Cloud computing is boosting the share price and revenues of service providers such as Amazon, Microsoft and Apple, not to mention the fortunes of chip-making companies like Nvidia. So what exactly is cloud computing? Who uses it and how are companies making money from it?
It seems like forever ago that software had to be bought and either carried around or downloaded from a server to a physical computer. Now cloud computing in untethering that physical requirement has revolutionised the way we all work with computers.
For more than a decade now we’ve had the ability to gain swift access to computer resources via the Internet anywhere, at anytime.
On a personal level working away in the background when you send email; watch movies online; save your photos; edit your documents is cloud computing.
For businesses though the move to cloud computing is transformative; so many facets of IT business services that used to be a physical component are now available as a resource in a cloud including: servers, storage, databases, networking, software and analytics.
Who are the key cloud computing providers?
There is intense competition among the companies able to supply these cloud resources to individuals and businesses. There are others companies that are also benefitting tangentially from the revolution – such as companies that make software for mobile and cloud computing deployment.
The biggest names in the technology sector the almighty Apple, Amazon, Facebook, Microsoft and Google are at the top but by no means the only players in the sector. Old hands such as HP, Dell, Intel, Cisco Systems and IBM have had to change their business models to adapt to the new way of doing business and have done it with varying levels of success.
To underscore just how competitive the marketplace, for the past five years IBM has been busily shifting its old-line computing business model from a focus on just supplying software and business solutions to the business of the cloud and it has hit several air pockets along the way.
The Big Blue finds its way in the Cloud
IBM is trying to find territory within the cloud. It has shifted focus and money towards a greater share to the cloud. In May 2017, when IBM announced profit margins were under unexpected pressure in the first quarter, investors worried, in particular Warren Buffett’s Berkshire Hathaway which cut its holding following the news and cited the reason as IBM’s “big strong competitors”.
IBM has had to spend to keep up with its larger competitors with their deeper pockets. The company has seen consecutive declines in revenue and similar slide in share price.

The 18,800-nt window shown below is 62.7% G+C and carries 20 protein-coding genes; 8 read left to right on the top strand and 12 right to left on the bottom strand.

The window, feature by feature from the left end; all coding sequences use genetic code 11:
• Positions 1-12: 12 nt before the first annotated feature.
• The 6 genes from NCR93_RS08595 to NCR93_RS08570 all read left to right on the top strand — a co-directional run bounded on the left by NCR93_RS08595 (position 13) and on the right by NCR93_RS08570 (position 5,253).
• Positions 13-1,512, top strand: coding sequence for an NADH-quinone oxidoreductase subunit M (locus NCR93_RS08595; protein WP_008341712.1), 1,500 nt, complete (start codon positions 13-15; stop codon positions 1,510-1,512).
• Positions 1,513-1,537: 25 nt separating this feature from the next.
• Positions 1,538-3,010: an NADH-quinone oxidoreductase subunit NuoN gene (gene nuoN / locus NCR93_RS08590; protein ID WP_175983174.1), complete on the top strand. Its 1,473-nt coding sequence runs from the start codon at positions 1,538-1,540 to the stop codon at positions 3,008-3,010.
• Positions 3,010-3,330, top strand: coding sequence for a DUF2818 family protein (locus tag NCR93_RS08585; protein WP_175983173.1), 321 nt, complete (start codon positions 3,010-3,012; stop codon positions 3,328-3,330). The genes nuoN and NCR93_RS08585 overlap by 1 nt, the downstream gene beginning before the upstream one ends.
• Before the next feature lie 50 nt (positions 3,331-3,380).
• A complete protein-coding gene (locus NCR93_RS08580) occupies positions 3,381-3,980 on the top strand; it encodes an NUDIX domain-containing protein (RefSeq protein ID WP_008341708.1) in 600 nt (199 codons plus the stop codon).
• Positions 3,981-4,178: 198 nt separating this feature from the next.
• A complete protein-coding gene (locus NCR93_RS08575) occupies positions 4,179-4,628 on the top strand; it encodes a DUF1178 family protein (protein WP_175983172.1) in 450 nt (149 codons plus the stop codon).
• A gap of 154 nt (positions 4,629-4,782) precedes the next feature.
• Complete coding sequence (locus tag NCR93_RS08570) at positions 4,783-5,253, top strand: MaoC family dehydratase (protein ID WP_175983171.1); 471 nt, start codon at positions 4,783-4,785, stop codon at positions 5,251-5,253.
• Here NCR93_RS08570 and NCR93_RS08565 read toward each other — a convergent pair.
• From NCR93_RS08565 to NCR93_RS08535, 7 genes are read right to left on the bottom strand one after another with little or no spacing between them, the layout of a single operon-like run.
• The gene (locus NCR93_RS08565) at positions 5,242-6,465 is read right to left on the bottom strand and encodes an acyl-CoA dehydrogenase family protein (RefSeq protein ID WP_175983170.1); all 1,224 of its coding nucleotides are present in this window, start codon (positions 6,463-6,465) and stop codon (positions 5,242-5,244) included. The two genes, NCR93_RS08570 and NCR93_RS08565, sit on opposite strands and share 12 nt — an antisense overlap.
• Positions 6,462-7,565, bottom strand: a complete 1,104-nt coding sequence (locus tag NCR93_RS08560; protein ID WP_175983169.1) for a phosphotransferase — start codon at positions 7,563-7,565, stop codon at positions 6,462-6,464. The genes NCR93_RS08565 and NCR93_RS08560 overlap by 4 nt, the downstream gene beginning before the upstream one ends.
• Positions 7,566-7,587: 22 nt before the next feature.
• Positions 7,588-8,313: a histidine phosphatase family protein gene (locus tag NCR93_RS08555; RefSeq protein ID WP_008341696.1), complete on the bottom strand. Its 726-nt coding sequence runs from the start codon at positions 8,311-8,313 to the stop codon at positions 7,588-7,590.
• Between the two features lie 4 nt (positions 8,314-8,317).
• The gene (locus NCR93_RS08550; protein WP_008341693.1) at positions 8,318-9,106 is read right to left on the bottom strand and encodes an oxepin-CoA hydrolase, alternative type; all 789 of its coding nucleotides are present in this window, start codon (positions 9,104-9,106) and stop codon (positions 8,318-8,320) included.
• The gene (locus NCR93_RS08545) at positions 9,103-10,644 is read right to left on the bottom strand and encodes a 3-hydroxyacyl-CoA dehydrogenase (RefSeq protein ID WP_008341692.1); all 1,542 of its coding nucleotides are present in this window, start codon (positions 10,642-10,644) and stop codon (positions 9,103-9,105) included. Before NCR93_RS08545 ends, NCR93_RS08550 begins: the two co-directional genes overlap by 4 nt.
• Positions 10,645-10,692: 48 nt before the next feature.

However, there is still optimism for the tech company in the area of what is termed ‘public cloud’ where centralised services over the Internet can save companies from the expense of on-premises hardware and application infrastructure with more flexibility and efficiency.
International Data Corp (IDC) in its research shows that worldwide spending on public cloud services and infrastructure will reach $122.5bn in 2017, an increase of 24.4% from the previous year. It forecast overall public cloud spending will increase by 2020, to reach $203.4bn worldwide.
Public cloud can be a boon for IBM because as Glenn O’Donnell, an analyst at Forrester Research said in the FT: “IBM can’t fail [in the cloud] because it’s so central to everything they do,” adding, “It has to work. But it’s going to be painful for them.”
IBM’s existing clientele such as bigger companies and government will want to utilise the ‘public cloud’ and link it to existing infrastructure. Total revenue for the second quarter this year was $19.29bn. Cloud revenue, including cloud delivered as a service, for the quarter was $3.9bn, a 15% increase from the previous year.
Ginni Rometty, IBM chairman, president and chief executive officer said, "In the second quarter, we strengthened our position as the enterprise cloud leader and added more of the world's leading companies to the IBM Cloud." Still IBM’s share price since the start of the year has fallen over 15%.
IBM’s path may not be as straightforward as companies with a built-in advantage where there is the natural affinity of providing consumer services through the Internet. But as the FT pointed out recently that companies like Microsoft and Intel may come from different eras of computing but ahead of reporting earnings one thing in common unites them: “how well they are adjusting to the disruption – and opportunities – from cloud computing.”
Companies like Amazon and Google have the scale helped by very deep pockets. Amazon is worth $495m and Alphabet, Google’s parent company has a market cap of $649bn.
Amazon Web Services is seen as one of the leading cloud computing companies as well as Alphabet’s Google Cloud platform. Amazon Web Services is seen as a cloud computing leading provider as well as Alphabet’s Google Cloud platform. The competition is swelling. Alibaba, Oracle, Dell and HP all compete in cloud-computing arena.
Silicon Valley startup, Dropbox, is a smaller niche player that could go public. This cloud storage company began in 2007 and reached a milestone of over 500 million users worldwide, 200,000 business customers and in January it said it reached $1bn in revenue.
Dropbox is rumoured to be readying for an IPO. Although growing rapidly, it is up against the bigger players in the arena and its ambitions may be hampered by limitations of its size.